At some point I found myself being asked to help with playing records but it was a very organic type of thing of where I was asked if I could help here, there, whatever. I became very close to the entire experience; I knew the records well because I loved to dance and that's essentially how I started at the Loft, just coming simply to dance. I'd come with a change of clothes because some of these were 14-hour parties. David would start at midnight and some of the best parties wouldn't end until 4PM on Sunday afternoon. By that time, some of my friends and I were soaked. We came to realize we had to come with a change of clothes because if it was cold outside, you didn't want to go out there all wet.


I think the idea of the Loft in terms of the musical side of things was this idea of transitions. David would refer to it as "the Bardos," which is kind of a loose reference to the Tibetan Book of the Dead. It's about the transitions we go from in our conscious state to a sleeping state, to different states and death and so on, in terms of a musical approach. I guess there was his idea of transitions [at the loft] taking things from calm to circus and then re-entry, which then takes all at some point. So in terms of the musical arc, David had a very profound way of using his musical sensibility and how he would achieve that arc, and how it would affect people on the receiving end—inspiring people to respond in terms of dance.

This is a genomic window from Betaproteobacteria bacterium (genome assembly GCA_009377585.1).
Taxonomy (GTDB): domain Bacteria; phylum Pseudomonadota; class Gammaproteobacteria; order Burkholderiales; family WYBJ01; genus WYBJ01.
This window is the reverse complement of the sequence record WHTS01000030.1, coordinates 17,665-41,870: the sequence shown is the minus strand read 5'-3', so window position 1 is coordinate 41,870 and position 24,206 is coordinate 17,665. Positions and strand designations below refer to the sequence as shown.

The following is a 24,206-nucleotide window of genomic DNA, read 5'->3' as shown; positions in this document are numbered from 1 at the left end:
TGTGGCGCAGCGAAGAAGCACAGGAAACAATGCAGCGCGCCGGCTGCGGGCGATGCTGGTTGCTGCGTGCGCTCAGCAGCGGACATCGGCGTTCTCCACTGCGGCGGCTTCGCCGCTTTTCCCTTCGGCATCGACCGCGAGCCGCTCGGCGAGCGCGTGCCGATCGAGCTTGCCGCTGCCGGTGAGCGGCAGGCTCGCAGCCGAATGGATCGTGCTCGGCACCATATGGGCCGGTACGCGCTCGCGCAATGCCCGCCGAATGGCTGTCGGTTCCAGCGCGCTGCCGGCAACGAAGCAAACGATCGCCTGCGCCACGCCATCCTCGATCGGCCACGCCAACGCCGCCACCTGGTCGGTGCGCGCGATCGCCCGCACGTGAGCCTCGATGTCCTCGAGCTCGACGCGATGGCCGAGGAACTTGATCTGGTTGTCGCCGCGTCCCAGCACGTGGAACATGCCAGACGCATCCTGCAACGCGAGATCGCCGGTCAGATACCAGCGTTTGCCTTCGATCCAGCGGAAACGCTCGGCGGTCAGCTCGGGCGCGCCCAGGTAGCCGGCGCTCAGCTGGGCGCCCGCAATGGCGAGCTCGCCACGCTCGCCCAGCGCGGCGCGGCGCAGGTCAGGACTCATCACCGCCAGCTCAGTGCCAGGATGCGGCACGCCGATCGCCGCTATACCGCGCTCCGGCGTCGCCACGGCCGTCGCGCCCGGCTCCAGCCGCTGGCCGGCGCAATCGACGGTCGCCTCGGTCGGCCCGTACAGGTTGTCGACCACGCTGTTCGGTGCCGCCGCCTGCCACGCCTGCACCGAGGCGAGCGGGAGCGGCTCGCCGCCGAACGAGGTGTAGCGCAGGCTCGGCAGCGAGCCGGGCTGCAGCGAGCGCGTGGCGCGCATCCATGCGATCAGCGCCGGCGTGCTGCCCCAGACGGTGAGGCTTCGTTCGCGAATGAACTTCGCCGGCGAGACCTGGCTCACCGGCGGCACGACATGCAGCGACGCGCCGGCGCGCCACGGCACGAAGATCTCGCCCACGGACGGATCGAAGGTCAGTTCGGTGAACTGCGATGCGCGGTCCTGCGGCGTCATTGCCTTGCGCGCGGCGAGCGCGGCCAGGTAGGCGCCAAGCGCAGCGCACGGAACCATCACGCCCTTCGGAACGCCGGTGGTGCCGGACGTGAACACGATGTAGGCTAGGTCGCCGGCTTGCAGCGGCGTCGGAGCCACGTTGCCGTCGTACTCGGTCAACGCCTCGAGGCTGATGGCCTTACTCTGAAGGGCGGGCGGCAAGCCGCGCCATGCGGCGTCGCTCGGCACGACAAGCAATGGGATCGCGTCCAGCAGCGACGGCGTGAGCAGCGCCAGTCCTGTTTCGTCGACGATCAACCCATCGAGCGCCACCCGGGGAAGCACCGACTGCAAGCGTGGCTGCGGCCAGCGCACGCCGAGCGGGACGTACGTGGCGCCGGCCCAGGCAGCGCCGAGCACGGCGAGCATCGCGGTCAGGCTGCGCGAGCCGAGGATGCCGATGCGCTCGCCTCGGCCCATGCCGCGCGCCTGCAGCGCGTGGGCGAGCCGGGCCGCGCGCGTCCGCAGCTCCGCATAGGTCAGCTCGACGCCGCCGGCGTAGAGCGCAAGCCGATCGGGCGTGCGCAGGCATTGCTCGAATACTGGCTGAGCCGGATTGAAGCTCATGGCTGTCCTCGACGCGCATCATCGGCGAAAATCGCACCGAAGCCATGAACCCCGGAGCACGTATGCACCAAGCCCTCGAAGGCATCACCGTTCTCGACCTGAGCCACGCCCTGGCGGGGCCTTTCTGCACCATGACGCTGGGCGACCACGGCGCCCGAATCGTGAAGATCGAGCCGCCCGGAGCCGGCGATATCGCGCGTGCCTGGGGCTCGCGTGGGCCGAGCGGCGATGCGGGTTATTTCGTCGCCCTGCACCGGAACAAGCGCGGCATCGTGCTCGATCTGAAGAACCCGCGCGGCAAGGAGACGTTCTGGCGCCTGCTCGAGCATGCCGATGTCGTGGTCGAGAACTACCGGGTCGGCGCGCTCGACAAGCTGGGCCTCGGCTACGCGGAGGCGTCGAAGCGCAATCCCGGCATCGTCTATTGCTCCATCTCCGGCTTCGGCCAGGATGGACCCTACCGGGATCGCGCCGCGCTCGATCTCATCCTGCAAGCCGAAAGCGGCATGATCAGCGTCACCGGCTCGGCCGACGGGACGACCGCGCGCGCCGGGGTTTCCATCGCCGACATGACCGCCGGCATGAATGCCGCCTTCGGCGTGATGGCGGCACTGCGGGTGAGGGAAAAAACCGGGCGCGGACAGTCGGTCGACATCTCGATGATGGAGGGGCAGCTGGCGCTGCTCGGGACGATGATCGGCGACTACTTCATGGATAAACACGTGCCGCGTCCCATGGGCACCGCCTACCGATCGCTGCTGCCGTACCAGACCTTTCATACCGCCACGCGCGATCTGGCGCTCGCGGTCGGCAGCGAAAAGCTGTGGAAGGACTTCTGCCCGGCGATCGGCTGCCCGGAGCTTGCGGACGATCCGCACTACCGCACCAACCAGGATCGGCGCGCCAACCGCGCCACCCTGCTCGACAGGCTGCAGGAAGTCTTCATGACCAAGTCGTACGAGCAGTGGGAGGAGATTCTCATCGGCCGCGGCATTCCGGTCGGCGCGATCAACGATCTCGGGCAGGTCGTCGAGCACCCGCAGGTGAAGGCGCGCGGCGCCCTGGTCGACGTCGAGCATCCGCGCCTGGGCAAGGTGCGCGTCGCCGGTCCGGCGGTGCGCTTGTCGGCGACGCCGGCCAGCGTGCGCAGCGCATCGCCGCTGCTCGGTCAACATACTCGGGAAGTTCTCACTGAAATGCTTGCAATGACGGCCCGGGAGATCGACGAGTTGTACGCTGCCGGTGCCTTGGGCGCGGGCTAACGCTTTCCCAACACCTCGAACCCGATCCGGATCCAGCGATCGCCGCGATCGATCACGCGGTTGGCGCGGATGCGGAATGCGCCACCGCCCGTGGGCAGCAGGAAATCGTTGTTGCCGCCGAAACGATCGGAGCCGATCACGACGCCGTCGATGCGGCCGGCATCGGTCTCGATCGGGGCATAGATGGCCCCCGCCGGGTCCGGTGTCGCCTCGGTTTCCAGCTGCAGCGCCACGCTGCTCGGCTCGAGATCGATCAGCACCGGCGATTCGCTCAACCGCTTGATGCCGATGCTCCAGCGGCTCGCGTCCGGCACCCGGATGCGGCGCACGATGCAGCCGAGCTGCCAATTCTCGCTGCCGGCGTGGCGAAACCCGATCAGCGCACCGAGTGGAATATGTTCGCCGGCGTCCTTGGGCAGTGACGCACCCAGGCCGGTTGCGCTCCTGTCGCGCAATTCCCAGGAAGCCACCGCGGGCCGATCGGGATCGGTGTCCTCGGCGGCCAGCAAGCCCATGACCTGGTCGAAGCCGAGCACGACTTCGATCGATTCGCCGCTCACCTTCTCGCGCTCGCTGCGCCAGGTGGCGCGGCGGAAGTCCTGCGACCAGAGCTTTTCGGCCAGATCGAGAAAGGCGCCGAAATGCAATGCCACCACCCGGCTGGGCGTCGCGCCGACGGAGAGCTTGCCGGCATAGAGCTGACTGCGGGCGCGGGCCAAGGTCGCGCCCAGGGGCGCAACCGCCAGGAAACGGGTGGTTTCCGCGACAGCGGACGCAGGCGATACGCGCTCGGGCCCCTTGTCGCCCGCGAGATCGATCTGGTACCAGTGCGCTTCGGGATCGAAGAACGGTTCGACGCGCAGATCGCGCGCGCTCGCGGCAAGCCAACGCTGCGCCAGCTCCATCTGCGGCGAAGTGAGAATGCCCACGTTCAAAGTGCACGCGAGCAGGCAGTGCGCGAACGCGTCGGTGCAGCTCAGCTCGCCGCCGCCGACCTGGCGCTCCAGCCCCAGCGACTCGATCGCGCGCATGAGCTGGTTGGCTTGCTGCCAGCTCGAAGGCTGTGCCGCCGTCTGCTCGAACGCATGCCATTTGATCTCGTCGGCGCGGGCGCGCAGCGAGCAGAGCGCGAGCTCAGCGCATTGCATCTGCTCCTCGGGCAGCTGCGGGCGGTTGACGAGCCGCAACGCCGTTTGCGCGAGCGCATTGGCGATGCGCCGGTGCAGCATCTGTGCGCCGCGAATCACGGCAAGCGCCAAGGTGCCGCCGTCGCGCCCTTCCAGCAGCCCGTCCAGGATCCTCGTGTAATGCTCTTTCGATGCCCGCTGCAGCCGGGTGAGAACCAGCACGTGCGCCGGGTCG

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I think what also was very important was the sense of freedom at the Loft. It's like when you're looking at yourself in the mirror at home alone, and you start doing things that you might otherwise be embarrassed doing if there was somebody in the room looking at you. We didn't make fun of each other, and there were always some really good dancers there. But there were also others who weren't, and they shouldn't feel any less inhibited by it to dance and be free, to express themselves based on how the music might inspire them. I think that was really, really important for David and in part why we ask that people don't take pictures on the dance floor. There was just a certain kind of idea that this area is kind of sacred, and it's for you to be free and not feel inhibited or shy about breaking out of what otherwise might be a comfort zone for many people to remain in. David tried to create a place where people felt safe—not just safe in a physical sense but also in a menta, in our minds. That's important in terms of how you might open up on a dance floor.